(c) Education: It shall be the duty of the Committee on Education to provide for the use of the members, books, papers, magazines and all historical and cultural material and literature touching racial questions as well as political, economic, social, health, agricultural and other matters which will aid in the betterment of Black Peoples and humanity in general. This committee shall from time to time plan and conduct educational programs.
(d) Publicity Committee: It shall be the duty of the Committee on Publicity to keep before the public the aims and objects of the organization and the work of the local. It shall endeavor to publicize its activities. It shall be responsible for the distribution of the official organ of the Ethiopian World Federation, Incorporated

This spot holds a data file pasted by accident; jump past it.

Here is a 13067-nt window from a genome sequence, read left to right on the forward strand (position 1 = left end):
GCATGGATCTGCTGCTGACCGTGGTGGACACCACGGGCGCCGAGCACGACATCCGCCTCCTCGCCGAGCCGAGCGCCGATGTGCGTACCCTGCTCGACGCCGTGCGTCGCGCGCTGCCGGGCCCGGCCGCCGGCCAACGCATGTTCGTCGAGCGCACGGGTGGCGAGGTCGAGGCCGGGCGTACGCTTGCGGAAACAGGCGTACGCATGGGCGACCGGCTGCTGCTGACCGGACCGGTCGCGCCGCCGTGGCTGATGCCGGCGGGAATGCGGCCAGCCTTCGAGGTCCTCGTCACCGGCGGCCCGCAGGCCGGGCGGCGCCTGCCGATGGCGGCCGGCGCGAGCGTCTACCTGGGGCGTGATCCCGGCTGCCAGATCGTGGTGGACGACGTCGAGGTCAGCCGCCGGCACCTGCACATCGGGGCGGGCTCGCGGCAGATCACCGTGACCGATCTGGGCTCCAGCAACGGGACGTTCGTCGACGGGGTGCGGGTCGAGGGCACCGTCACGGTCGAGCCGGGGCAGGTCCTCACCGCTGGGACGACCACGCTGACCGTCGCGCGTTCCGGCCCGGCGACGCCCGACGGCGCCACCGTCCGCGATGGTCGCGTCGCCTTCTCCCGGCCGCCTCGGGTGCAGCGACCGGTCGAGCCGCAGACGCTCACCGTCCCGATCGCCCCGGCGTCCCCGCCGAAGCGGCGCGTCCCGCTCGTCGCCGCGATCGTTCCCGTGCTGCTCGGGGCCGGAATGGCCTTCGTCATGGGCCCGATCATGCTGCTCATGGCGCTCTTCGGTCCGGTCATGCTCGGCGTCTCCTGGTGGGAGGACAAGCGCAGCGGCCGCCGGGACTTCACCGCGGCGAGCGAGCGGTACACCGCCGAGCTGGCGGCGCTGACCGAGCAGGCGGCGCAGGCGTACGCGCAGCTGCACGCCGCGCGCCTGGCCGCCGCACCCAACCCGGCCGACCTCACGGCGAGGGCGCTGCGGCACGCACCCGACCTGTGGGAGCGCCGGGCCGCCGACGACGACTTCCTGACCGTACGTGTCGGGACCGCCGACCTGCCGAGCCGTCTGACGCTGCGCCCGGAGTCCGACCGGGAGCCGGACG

(e) Sick Committee: It shall be the duty of the Sick Committee to keep a list of the sick members; to visit them regularly and to encourage the general membership to do so. It shall evince a genuine interest in the sick members, doing all in its power to aid and comfort them. It shall raise funds for their financial assistance; these funds shall be deposited with the Treasurer of the local and kept by him in a separate account. The committee shall recom¬mend to the Executive Committee the nature and amount of the aid that may be given.
(f). Ways and Means: It shall be the duty of the Ways and Means committee to devise plans for raising money to conduct the business of the local.
(g). Information Committee: It shall be the duty of the Committee on Information to gather information for the general welfare of the Federation.